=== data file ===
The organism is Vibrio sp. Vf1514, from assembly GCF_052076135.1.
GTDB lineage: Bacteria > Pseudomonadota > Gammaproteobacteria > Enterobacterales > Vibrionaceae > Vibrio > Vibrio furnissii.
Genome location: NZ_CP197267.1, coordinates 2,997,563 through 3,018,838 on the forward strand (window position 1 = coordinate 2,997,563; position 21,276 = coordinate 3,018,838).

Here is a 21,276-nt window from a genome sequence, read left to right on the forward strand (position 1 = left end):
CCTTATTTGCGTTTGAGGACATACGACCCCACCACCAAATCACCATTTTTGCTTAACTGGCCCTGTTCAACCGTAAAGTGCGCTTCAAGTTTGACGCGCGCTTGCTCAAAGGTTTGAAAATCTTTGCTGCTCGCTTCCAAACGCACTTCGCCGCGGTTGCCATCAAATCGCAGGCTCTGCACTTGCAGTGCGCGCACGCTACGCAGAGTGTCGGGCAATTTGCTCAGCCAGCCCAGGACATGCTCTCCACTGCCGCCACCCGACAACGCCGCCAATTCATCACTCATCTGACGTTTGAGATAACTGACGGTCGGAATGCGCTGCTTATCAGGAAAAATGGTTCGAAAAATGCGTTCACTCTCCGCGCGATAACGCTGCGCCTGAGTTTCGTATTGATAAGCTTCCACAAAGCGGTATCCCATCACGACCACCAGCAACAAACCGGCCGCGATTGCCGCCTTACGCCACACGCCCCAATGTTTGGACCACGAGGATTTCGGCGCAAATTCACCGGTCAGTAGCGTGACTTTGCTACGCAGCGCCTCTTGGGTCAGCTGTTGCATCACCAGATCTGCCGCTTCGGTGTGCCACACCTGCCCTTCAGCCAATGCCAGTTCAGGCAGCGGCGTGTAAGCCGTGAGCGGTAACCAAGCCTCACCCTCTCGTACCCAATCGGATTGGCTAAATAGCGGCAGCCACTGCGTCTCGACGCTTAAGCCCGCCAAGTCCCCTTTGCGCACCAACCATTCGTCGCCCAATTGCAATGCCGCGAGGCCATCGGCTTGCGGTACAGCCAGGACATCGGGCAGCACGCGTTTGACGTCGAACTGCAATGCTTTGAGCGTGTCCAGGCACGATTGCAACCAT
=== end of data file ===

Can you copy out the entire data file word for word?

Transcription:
The organism is Vibrio sp. Vf1514, from assembly GCF_052076135.1.
GTDB lineage: Bacteria > Pseudomonadota > Gammaproteobacteria > Enterobacterales > Vibrionaceae > Vibrio > Vibrio furnissii.
Genome location: NZ_CP197267.1, coordinates 2,997,563 through 3,018,838 on the forward strand (window position 1 = coordinate 2,997,563; position 21,276 = coordinate 3,018,838).

Here is a 21,276-nt window from a genome sequence, read left to right on the forward strand (position 1 = left end):
CCTTATTTGCGTTTGAGGACATACGACCCCACCACCAAATCACCATTTTTGCTTAACTGGCCCTGTTCAACCGTAAAGTGCGCTTCAAGTTTGACGCGCGCTTGCTCAAAGGTTTGAAAATCTTTGCTGCTCGCTTCCAAACGCACTTCGCCGCGGTTGCCATCAAATCGCAGGCTCTGCACTTGCAGTGCGCGCACGCTACGCAGAGTGTCGGGCAATTTGCTCAGCCAGCCCAGGACATGCTCTCCACTGCCGCCACCCGACAACGCCGCCAATTCATCACTCATCTGACGTTTGAGATAACTGACGGTCGGAATGCGCTGCTTATCAGGAAAAATGGTTCGAAAAATGCGTTCACTCTCCGCGCGATAACGCTGCGCCTGAGTTTCGTATTGATAAGCTTCCACAAAGCGGTATCCCATCACGACCACCAGCAACAAACCGGCCGCGATTGCCGCCTTACGCCACACGCCCCAATGTTTGGACCACGAGGATTTCGGCGCAAATTCACCGGTCAGTAGCGTGACTTTGCTACGCAGCGCCTCTTGGGTCAGCTGTTGCATCACCAGATCTGCCGCTTCGGTGTGCCACACCTGCCCTTCAGCCAATGCCAGTTCAGGCAGCGGCGTGTAAGCCGTGAGCGGTAACCAAGCCTCACCCTCTCGTACCCAATCGGATTGGCTAAATAGCGGCAGCCACTGCGTCTCGACGCTTAAGCCCGCCAAGTCCCCTTTGCGCACCAACCATTCGTCGCCCAATTGCAATGCCGCGAGGCCATCGGCTTGCGGTACAGCCAGGACATCGGGCAGCACGCGTTTGACGTCGAACTGCAATGCTTTGAGCGTGTCCAGGCACGATTGCAACCAT